Ithaca College Provides Public Comment on Proposed Changes to Title IX Regulations

By Dave Maley, February 5, 2019
Comments submitted to U.S. Department of Education.

As previously shared with the Ithaca College community, last November the U.S. Department of Education published a notice of proposed rulemaking that would change how colleges and universities handle allegations of sexual misconduct on their campuses under Title IX. This publication began a public comment period, which concluded on January 30, 2019. The review of these comments by the Department of Education will likely be a lengthy process, as more than 100,000 were submitted by the deadline. You can read all of the submitted comments that have been posted to date by going to the department’s website.

Ithaca College’s senior leadership team thoroughly reviewed the proposed changes with the Title IX office, and Vice President and General Counsel Guilherme Costa submitted comments to the Department of Education on behalf of the college. While acknowledging the importance of providing some clarity regarding the regulatory expectations and enforcement of Title IX by the department, Vice President Costa noted that some of the proposed language would create significant challenges for higher education institutions.

Among the issues pointed out in the college’s comments:

  • Under the proposed regulations, sexual harassment is defined as conduct “so severe, pervasive, and objectively offensive that it effectively denies a person equal access.” Further, the proposed definition contains a reference limiting higher education’s response to sexual harassment occurring in an education program or activity. This would be significantly narrower than the working definition that higher education has used at least since 2011. Most colleges will continue to expect more from their students and employees and will address behavior that will no longer be captured under this proposed definition through other expectations for conduct.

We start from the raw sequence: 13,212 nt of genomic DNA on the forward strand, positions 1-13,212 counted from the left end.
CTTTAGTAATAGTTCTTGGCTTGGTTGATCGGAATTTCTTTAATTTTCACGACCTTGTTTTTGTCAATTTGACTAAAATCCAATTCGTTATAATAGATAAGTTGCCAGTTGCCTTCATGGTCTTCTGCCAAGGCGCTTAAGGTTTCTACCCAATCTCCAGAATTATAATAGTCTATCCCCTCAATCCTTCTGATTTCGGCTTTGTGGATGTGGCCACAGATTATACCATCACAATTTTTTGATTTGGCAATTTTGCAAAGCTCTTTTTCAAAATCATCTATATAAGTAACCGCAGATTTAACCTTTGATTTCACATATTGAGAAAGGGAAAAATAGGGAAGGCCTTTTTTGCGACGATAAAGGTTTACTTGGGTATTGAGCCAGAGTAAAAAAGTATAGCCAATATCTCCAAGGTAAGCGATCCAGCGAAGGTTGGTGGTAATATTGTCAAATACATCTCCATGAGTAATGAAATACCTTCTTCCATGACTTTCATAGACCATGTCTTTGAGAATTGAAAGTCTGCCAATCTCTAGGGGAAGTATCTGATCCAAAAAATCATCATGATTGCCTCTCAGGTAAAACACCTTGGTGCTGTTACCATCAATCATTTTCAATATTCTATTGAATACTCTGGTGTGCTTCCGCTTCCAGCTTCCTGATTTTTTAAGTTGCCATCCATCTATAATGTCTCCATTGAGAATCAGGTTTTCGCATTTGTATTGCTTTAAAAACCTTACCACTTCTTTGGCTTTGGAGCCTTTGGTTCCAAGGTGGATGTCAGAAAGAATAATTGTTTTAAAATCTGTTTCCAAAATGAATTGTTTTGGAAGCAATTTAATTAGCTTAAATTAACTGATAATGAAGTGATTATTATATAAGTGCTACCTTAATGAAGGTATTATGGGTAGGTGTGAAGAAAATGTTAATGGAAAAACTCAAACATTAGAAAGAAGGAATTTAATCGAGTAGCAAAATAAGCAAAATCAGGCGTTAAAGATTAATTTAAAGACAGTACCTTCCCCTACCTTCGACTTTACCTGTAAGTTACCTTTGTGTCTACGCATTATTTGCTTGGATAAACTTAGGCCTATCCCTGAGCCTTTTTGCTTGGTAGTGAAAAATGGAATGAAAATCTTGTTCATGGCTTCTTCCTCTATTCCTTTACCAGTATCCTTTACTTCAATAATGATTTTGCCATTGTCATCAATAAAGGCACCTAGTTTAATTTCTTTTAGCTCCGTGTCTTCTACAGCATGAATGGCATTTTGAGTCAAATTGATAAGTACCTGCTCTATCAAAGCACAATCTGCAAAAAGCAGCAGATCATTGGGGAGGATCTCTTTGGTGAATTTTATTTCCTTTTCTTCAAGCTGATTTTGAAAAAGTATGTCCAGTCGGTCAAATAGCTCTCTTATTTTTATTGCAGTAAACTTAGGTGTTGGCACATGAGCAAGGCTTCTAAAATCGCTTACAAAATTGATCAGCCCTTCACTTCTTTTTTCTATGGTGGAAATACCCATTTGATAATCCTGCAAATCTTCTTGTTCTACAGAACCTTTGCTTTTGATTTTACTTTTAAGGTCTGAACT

• The reference to “supportive measures” states that, “such measures are designed to restore or preserve access to the recipient’s education program or activity, without unreasonably burdening the other party…” Whether a measure unreasonably burdens the other party will be fact-specific to an allegation, and ambiguity in this language warrants further clarity.
  • The Department of Education is proposing a new requirement that college disciplinary proceedings include a live hearing and cross-examination by a party’s advisor of choice—which is likely to be an attorney—and that any statement made by a party or witness who refuses to submit to cross-examination be disregarded. The college points out that many survivors of sexual assault will be re-victimized by participating in a process that includes a live hearing and cross-examination by an attorney, which will lead many to choose to not bring complaints forward. It calls this a huge step in the wrong direction, and strongly urges the department to instead continue to provide higher education institutions with the flexibility to determine for themselves the best way to ensure that they have a prompt and equitable process that ensures due process for all.

A copy of the complete submission has been posted on the college’s Sexual Harassment and Assault Response & Education (SHARE) website, where you can also find more information on Title IX resources and reporting processes at Ithaca College.

Linda Koenig
Title IX Coordinator